A Diary of a Lonely Librarian, Part 1

Chronicles of sadness and strangeness in the time of COVID-19

Monday, March 16: We have 700 seats in our library. They are all empty. People tend to think of librarians as introverts. Maybe. But we miss you all. We joined this profession because we love people. We love seeing you, talking with you, helping you find what you need. And we love having hundreds of people sharing this space with us—studying, collaborating, getting coffee, checking out books, stopping by our service desks, eating grilled cheese. It’s lonely here now. We’ll see you again soon, but, for now, know that your presence is missed.

Tuesday, March 23: Repotted the cactus today. . . it looks good. . . sigh. I brought my cactus home from work yesterday. We are mostly all telecommuting, with just a small skeleton staff here each day for any onsite needs to support classes or research. Bringing home my cactus felt very heavy to me. My son gave it to me a couple years ago for my birthday. I brought it in to work because we have a great set of windows in our technical services department that face the south and get sun all day. There were already a bunch of beautiful plants there that my colleagues have been tending to for many years. I thought my cactus would welcome the sun and the company of its more seasoned plant friends and the wonderful folks who work in technical services. It has. It has really grown in the last two years. As we shifted to telecommuting, I thought I should bring the cactus home. That felt really sad because I knew I was also temporarily saying goodbye to the people I have worked with for so many years. I’ve repotted the cactus and bring it outside each day to visit with the sun. When it’s not sunny, it sits next to my laptop computer on my dining room table and reminds me of the people at work.

Monday, March 30: Discovered that Clorox wipes activate the hot water function on our water cooler. I am part of the onsite skeleton crew today. It’s the first time I’ve been back in the library in about a week. It’s good to be here today, and also strange to walk into such an empty building on a Monday morning. I went to make my morning tea by getting hot water from our water cooler in the break room. The water cooler has a safety mechanism by which you can only get hot water if you press two buttons on opposite sides of the touch screen. I thought I should wipe down the water cooler with a Clorox wipe and discovered that somehow the moisture in the wipes activates both buttons so that the water cooler just starts dumping out hot water. Being scientifically minded, I reacted like Beaker from the Muppets. After calming down, I unplugged the water cooler, dried off the buttons and cleaned up the mess. Actually now thankful that the library was empty so that nobody saw.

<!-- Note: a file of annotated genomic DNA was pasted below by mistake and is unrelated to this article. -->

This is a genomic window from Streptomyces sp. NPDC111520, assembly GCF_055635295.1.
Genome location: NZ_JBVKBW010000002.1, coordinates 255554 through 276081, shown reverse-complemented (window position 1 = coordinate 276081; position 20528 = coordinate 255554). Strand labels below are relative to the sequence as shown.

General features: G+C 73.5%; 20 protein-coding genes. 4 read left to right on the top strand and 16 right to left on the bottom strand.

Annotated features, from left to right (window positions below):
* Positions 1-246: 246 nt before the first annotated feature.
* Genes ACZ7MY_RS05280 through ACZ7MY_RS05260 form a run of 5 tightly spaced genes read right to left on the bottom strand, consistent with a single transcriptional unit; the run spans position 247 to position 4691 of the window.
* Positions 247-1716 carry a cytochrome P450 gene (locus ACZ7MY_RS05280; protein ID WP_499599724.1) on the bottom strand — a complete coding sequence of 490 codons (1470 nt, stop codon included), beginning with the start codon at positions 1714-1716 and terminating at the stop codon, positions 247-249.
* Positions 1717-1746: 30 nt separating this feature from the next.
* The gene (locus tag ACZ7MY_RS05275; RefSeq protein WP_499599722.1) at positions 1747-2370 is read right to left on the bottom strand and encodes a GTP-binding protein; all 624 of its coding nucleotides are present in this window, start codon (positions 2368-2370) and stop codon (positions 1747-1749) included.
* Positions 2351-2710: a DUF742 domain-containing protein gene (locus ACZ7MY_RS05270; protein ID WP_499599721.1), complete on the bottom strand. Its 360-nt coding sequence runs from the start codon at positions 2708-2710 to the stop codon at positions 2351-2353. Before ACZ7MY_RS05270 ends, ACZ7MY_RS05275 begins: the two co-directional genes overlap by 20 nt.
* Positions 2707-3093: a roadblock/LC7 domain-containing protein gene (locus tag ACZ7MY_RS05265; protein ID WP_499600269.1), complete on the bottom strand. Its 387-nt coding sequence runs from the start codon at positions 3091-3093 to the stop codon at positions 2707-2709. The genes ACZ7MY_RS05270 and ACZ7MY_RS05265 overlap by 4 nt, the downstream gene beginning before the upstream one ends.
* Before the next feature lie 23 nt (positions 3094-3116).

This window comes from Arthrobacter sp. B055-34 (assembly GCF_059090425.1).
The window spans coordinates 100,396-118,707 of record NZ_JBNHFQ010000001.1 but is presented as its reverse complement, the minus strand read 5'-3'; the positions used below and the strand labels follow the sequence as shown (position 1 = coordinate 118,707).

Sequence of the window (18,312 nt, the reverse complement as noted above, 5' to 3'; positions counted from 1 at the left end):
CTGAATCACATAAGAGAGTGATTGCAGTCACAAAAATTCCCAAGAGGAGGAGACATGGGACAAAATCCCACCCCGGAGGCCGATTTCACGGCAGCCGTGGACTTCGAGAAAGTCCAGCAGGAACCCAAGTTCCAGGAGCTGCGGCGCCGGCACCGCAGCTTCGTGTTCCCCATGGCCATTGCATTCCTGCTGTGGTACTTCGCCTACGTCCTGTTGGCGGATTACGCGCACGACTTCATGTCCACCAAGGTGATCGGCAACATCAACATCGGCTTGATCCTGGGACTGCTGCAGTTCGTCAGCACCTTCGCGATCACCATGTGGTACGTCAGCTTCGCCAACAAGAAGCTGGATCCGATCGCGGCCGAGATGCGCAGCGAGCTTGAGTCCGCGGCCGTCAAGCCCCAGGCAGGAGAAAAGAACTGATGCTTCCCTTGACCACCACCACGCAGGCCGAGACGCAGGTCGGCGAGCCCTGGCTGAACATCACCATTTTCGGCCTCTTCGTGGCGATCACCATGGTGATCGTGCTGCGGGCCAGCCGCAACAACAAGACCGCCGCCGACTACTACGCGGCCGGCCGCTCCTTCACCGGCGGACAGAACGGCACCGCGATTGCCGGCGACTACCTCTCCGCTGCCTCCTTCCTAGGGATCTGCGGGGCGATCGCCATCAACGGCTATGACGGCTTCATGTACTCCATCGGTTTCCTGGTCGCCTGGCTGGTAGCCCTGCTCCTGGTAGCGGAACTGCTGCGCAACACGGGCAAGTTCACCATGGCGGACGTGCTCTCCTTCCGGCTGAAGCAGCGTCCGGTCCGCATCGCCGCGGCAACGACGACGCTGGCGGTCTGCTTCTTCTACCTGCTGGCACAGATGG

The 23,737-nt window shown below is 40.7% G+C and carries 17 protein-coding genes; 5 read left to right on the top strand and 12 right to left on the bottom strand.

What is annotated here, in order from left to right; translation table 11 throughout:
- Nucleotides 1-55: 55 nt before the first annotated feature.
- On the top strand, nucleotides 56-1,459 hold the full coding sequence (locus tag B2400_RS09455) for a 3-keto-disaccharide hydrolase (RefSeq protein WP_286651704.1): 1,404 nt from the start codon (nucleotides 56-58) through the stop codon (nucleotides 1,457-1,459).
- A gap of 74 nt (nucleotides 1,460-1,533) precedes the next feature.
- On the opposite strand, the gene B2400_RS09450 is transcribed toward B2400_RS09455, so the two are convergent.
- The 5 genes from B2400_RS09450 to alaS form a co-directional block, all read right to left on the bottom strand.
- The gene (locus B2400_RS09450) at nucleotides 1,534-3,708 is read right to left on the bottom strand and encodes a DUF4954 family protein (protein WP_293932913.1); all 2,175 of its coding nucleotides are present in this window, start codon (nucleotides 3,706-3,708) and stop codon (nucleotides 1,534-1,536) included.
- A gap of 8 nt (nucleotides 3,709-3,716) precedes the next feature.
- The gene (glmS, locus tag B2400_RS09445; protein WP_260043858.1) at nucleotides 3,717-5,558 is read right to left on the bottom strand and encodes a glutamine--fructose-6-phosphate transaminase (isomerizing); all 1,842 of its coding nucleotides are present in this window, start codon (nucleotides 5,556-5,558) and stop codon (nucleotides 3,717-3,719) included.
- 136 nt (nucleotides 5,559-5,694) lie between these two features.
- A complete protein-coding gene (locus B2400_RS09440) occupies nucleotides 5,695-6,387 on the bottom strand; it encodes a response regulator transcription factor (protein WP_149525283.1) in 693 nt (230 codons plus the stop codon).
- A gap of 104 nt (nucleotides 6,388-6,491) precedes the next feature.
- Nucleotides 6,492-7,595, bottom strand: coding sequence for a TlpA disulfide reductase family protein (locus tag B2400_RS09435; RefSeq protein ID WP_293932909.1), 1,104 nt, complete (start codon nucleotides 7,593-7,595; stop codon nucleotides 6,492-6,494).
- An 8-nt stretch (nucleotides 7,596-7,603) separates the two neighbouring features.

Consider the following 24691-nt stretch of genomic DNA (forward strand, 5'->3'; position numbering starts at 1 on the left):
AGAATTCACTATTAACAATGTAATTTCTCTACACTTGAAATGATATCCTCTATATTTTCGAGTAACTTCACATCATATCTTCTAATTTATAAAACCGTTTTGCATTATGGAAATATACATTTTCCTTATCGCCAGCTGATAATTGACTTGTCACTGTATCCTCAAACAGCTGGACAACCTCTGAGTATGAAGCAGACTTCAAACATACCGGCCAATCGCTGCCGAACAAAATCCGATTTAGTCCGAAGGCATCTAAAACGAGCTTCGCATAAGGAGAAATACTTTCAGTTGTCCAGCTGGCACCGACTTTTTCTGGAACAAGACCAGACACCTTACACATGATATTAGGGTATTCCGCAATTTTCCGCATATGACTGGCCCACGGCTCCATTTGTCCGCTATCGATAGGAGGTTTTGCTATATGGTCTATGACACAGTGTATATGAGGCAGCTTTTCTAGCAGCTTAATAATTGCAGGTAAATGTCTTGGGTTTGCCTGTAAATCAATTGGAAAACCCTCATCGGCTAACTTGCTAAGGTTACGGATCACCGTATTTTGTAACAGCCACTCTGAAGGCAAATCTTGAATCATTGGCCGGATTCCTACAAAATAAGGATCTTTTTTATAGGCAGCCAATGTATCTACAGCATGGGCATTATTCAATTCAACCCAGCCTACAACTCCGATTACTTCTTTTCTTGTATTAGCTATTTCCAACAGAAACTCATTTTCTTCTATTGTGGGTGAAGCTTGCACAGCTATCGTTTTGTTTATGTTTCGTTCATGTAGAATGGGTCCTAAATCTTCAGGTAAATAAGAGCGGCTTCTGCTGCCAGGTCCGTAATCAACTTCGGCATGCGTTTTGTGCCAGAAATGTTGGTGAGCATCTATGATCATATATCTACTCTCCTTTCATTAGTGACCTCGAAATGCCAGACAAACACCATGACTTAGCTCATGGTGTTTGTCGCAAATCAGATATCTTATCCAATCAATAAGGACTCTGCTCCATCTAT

Tuesday, March 31: Did it again. I’m back for one more day as part of the onsite crew. As I went to get my morning tea again, I thought surely yesterday’s experience with the hot water was a fluke. Why not just try wiping down the water cooler in the same way again? No fluke. More hot water dumped on the floor. Have now confirmed that Clorox wipes activate the hot water function. Also, the floor around the water cooler is really really clean now. Next time, I’ll unplug the water cooler before wiping it down.

Monday, April 6: Did a complete loop, walking, of the second floor, in 3:57. The second floor of our library is pretty big. It’s the size of a couple football fields put together. I’m back as part of the onsite skeleton crew today, and thought I should take the opportunity of an empty library to see how long it took me to walk a circuit (walking, not running, because it is a library!). Started at our massive globe that sits on the second floor, out past MyLab and the government documents, by the Law Review and VJIL offices, back by MyLab, took a right and took the overpass over the main reading room to the stacks/study desks on the opposite side, down to the Gambini study room and Legal Data Lab, past the Collaborative Classroom, skirted the carrels surround the KF stacks, and then back to the reference area and the globe. 3 minutes, 57 seconds. Time to sit down! I asked the library director if I could spray paint that course on the carpet so that other people could follow it when everyone returns. She said no.

Tuesday, April 7: Turned on the lights! I’m part of the skeleton crew for today and just happened to be the first one to arrive. This never happens because, under normal circumstances, several of my colleagues get here very early and get everything set up and ready for the day. Being first means you get to turn on all the lights in the library. I assumed that this meant flipping a huge switch on the wall like the one that Dr. Frankenstein used to reanimate the “monster.” No. It’s just a small button. Sigh.

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Ben Doherty

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